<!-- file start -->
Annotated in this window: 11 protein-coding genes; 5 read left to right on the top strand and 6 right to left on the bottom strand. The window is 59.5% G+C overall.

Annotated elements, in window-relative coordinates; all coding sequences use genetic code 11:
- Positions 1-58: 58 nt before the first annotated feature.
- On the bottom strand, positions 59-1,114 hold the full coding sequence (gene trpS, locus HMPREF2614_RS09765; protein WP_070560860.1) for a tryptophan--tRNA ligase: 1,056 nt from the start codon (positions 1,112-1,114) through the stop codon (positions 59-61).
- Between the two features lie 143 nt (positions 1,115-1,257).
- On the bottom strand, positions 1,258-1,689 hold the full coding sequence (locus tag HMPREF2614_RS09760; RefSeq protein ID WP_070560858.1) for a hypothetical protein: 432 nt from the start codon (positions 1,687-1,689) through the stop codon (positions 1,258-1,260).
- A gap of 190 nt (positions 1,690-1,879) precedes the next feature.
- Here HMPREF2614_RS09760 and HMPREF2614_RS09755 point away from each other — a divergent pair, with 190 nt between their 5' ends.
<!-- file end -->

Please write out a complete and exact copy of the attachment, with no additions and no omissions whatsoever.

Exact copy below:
Annotated in this window: 11 protein-coding genes; 5 read left to right on the top strand and 6 right to left on the bottom strand. The window is 59.5% G+C overall.

Annotated elements, in window-relative coordinates; all coding sequences use genetic code 11:
- Positions 1-58: 58 nt before the first annotated feature.
- On the bottom strand, positions 59-1,114 hold the full coding sequence (gene trpS, locus HMPREF2614_RS09765; protein WP_070560860.1) for a tryptophan--tRNA ligase: 1,056 nt from the start codon (positions 1,112-1,114) through the stop codon (positions 59-61).
- Between the two features lie 143 nt (positions 1,115-1,257).
- On the bottom strand, positions 1,258-1,689 hold the full coding sequence (locus tag HMPREF2614_RS09760; RefSeq protein ID WP_070560858.1) for a hypothetical protein: 432 nt from the start codon (positions 1,687-1,689) through the stop codon (positions 1,258-1,260).
- A gap of 190 nt (positions 1,690-1,879) precedes the next feature.
- Here HMPREF2614_RS09760 and HMPREF2614_RS09755 point away from each other — a divergent pair, with 190 nt between their 5' ends.